3 in 4 Canadians Are Making a Retirement Mistake: Are You?

If you hold stocks like Canadian National Railway in taxable accounts, you’re probably making a retirement mistake.

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As of 2022, three in four Canadians are making a major retirement mistake. According to Ipsos research, an overwhelming majority of Canadians either don’t have a TFSA, or are using the account improperly. If you add up both non-TFSA holders and holders who use TFSAs incorrectly, you get a whopping 75% of the population. In this article, I will explore the biggest retirement mistake you can make, and what you can do about it.

Not investing in a TFSA

Not investing in a TFSA is a major retirement mistake. On first reading that, you might be a little surprised. “RRSPs are for retirement, right? TFSAs are just for saving, aren’t they?”

Not exactly. While it’s true that TFSAs aren’t intended specifically for retirement, they are useful for retirement savers. They let you grow investments tax-free just like RRSPs do, but unlike RRSPs, they don’t tax you on the way out the door. Arguably, the TFSA tax benefits are even greater than those of the RRSP. Certainly, the TFSA is more flexible.

Shockingly, three out of four Canadians are not investing in TFSAs. According to Ipsos, only 57% of Canadians have TFSAs. Of those, only 42% are using their TFSAs to invest. So, the percentage of Canada’s population that A) have TFSAs and B) invest in them, is only 24%. Two-thirds are completely missing out on the tax-free growth.

Why it’s a costly mistake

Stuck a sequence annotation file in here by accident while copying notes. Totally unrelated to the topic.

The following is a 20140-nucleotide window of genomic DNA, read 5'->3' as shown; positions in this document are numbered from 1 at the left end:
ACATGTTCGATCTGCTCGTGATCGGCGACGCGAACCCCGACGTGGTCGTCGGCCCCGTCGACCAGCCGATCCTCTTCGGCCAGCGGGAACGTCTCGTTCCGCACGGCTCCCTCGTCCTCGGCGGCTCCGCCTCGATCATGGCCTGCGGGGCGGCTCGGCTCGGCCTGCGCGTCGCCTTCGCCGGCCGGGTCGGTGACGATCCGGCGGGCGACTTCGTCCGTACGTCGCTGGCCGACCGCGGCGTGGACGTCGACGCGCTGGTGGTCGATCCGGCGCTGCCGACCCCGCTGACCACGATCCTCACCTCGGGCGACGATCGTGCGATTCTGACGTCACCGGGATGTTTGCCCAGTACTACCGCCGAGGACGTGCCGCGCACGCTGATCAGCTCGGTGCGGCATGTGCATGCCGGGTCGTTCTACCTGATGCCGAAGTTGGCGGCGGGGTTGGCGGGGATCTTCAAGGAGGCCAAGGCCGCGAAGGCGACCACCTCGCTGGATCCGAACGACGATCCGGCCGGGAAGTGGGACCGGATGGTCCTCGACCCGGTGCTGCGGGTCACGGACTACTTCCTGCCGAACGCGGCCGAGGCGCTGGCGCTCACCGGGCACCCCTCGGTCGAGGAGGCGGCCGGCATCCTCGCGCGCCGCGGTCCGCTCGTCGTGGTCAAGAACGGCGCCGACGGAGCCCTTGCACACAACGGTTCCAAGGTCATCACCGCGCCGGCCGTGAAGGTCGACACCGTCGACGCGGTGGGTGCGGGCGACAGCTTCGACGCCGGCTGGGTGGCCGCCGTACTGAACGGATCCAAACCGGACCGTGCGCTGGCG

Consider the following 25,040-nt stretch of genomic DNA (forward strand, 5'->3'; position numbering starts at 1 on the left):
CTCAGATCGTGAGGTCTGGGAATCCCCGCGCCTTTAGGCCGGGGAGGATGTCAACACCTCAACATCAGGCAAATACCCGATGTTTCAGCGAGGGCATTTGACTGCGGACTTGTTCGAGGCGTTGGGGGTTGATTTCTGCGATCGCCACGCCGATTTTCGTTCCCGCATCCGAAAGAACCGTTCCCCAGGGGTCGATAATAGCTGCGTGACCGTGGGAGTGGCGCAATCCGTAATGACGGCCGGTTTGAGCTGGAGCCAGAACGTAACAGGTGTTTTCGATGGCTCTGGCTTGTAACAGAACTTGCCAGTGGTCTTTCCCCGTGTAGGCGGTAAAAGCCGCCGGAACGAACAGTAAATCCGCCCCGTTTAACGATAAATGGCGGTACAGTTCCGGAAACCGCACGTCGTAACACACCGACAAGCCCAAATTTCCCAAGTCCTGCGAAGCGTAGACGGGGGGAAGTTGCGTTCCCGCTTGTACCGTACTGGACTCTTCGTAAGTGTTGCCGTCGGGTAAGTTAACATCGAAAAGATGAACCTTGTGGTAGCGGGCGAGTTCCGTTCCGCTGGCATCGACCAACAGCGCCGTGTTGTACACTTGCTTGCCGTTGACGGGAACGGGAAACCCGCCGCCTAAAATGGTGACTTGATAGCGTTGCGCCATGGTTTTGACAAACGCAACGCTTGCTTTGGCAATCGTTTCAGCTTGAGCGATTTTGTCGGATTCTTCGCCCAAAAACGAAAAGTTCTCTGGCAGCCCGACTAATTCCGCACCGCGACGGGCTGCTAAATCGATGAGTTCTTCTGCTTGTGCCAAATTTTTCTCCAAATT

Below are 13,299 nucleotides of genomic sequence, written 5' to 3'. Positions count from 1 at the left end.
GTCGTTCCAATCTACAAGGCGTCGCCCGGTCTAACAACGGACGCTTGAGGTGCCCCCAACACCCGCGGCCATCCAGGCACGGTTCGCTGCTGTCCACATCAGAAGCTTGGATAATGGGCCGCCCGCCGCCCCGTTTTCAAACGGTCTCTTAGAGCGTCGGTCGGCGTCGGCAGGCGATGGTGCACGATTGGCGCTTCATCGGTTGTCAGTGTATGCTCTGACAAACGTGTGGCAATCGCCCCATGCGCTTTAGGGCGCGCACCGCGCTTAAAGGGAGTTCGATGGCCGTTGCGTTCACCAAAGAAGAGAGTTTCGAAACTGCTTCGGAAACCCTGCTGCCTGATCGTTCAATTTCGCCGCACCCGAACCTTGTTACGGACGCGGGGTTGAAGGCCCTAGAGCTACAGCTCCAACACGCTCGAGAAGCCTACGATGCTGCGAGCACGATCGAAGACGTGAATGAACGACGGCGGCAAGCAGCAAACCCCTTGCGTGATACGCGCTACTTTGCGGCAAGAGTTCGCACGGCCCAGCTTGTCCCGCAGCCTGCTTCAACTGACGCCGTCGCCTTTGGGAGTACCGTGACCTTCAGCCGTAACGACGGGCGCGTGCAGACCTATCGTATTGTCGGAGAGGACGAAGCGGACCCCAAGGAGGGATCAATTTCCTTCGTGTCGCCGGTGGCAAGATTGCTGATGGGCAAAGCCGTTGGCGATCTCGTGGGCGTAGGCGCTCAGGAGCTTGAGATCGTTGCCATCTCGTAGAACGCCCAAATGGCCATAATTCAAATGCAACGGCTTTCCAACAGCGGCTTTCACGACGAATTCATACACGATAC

Not investing in a TFSA is costly because it increases the taxes you pay on investments.

Let’s imagine that you hold a bit of Canadian National Railway (TSX:CNR) stock. CNR stock pays a dividend, so it helps to illustrate exactly how much money you can save by holding stocks in a TFSA.

At today’s prices, CNR costs $157.22. It pays a dividend that yields 2%. Let’s say you invest $100,000 in CNR, watch it go up 10%, and then sell it at the end of the year. If you don’t hold the stock in a TFSA or RRSP, you’ll have to pay half your tax rate on the $10,000 gain. So, if your tax rate is 33%, you’ll pay $1,650 in taxes on that $10,000. Also, you’ll have received about $2,000 in dividends. That’s taxed at your full tax rate minus a tax credit.

The point is, outside of a TFSA, you’ll pay $1,650 on the capital gain and a dividend tax that’s offset by a credit. It’s a fair bit of tax all together. However, if you held that same $100,000 CNR position in a TFSA, you would pay $0 in tax. That’s because TFSAs exempt you from capital gains tax as well as dividend tax. With something as simple as the decision to invest in a TFSA instead of a taxable account, you can knock thousands off your tax bill!

What to do about it

If you don’t have a TFSA, or aren’t investing in your TFSA, the course of action is pretty simple: Start investing in your TFSA. Assuming you pick good investments, it can only help you; it can’t be a negative.

Now, there are some catches here. For one, if you don’t invest at all, you’ll need to do some research to find out what kind of portfolio is right for you. For another, depending on your age, you may not have any TFSA contribution room to use (those under 18 aren’t eligible to open TFSAs). But on the whole, you can likely improve your retirement prospects by choosing to invest in a TFSA.

This article represents the opinion of the writer, who may disagree with the “official” recommendation position of a Motley Fool premium service or advisor. We’re Motley! Questioning an investing thesis — even one of our own — helps us all think critically about investing and make decisions that help us become smarter, happier, and richer, so we sometimes publish articles that may not be in line with recommendations, rankings or other content.

Fool contributor Andrew Button has no position in any of the stocks mentioned. The Motley Fool recommends Canadian National Railway. The Motley Fool has a disclosure policy.

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